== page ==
Tuesday, November 29, 2016

"Doors Can Close People Out Or Let Them In"

All of us are familiar with doors. Every home, office, garage, room, car, or most anything else we enter has a door or at least a doorway into it. Doors represent the gateway or passage into a space. They also can be a barrier.

Doors can be an obstacle or hurdle to safe and easy entrance in a space or allow convenient passage and entry. As aging-in-place professionals, we need to be aware of the challenges that doorways represent to people and be ready to suggest convenient alternatives that allow them to use their living space better.

Doors and doorways clearly represent an entry point into a space, and yet they pose a potential challenge for people trying to do just that. When doorways are too small to allow reasonable access or passage, they defeat their function. They must accommodate the average person. Therefore, no doorway that is designed for someone to pass through it should be less than 36" or 3' wide.

If we use the ADA example of 32" of clear space for a wheelchair to pass through (not allowing for wider, bariatric wheelchairs), a 36" wide is the minimum necessary. In many cases this is not even wide enough so we need to use double doors (two 30" or 2-6 doors for a 5' opening or two 36" or 3-0 doors to create a 6' passageway). There are other possibilities also.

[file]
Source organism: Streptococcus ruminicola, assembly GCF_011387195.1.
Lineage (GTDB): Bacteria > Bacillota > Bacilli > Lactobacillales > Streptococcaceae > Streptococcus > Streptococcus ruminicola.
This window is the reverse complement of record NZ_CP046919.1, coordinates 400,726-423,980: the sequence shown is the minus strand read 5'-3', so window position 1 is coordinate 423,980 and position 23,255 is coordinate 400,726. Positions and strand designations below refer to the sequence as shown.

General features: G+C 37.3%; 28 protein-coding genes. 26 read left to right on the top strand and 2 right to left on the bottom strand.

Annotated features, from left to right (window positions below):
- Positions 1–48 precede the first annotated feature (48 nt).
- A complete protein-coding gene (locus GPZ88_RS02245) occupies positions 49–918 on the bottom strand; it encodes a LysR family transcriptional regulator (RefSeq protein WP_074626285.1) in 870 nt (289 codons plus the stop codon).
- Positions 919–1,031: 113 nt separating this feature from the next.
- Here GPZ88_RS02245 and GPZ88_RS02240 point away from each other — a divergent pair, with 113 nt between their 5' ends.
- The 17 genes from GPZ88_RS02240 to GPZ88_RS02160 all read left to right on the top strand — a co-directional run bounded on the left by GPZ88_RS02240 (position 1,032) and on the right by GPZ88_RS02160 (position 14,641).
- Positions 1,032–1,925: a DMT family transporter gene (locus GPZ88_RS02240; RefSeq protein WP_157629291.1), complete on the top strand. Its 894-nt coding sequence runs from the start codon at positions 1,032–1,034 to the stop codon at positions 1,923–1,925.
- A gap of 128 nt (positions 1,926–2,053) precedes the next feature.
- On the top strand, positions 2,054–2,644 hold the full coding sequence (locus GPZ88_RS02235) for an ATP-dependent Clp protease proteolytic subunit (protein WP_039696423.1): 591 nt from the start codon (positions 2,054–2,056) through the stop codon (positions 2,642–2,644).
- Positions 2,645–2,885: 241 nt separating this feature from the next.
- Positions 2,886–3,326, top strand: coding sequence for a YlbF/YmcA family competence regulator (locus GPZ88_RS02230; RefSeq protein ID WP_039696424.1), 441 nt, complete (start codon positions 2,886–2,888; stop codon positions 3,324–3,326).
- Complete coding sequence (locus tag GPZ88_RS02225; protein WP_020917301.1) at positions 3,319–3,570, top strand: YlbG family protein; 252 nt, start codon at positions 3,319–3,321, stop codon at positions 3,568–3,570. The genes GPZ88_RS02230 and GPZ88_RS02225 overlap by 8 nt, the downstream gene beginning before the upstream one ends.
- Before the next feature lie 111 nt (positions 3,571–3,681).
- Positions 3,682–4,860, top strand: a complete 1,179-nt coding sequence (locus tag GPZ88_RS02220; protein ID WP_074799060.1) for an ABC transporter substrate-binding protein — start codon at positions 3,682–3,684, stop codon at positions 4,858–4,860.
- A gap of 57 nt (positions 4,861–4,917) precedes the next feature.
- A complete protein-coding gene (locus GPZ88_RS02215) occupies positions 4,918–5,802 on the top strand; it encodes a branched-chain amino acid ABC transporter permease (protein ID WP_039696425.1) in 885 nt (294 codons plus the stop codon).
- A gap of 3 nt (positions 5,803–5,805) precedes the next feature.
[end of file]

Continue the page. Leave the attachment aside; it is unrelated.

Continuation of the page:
Pocket doors are often shortchanged because of personal experiences with them in the past; however, the mounting hardware is better now than in the past. Also, using a solid core door allows the door to hang straighter, to glide truer, and to be less susceptible to twisting and warping than hollow core doors. With a pocket door there is no stop to reduce the size of the opening. As for the sometimes hard-to-use lock set, don't worry. Just let the door be locked or unlocked as the individual users desire. In fact, an unlocked bathroom door is desirable to a locked one when emergency access is required.

A barn door (a sliding door suspended from a wall-mounted track that is either exposed or encased) is quite popular for covering large door openings. A single door can slide across an opening of as much as 8' or two smaller doors can be used for the opening - coming in from each side. The doors can be solid or have glass panels (clear, patterned, or frosted) in them.

A cased or arched opening is another alternative that can be used - especially when no physical door needs to be present. The opening frames the space and separate one room, area, or use in the home from another (foyer to living room or living room to dining area, for instance). These openings can be 10-12' or even larger.


There are so many options for separating rooms or the access to them. Often a hinged door - providing it is wide enough, swings the correct way to allow safe passage, and opens into or away from the room being entered - is the answer. Sometimes it is not, and then there are many other possibilities, including some that were not mentioned here.

We just need to remember that doors and doorways are designed and created to allow passage for the people they are serving. When they restrict it they are counterproductive, and we need to find better alternatives.


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Steve HoffackerCAPS, C.E.A.C,.is a licensed Certified Aging-In-Place Specialist instructor and best-selling author of universal design books. To learn about this and other programs for aging-in-place or universal design, visit stevehoffacker.com or call 561-685-5555.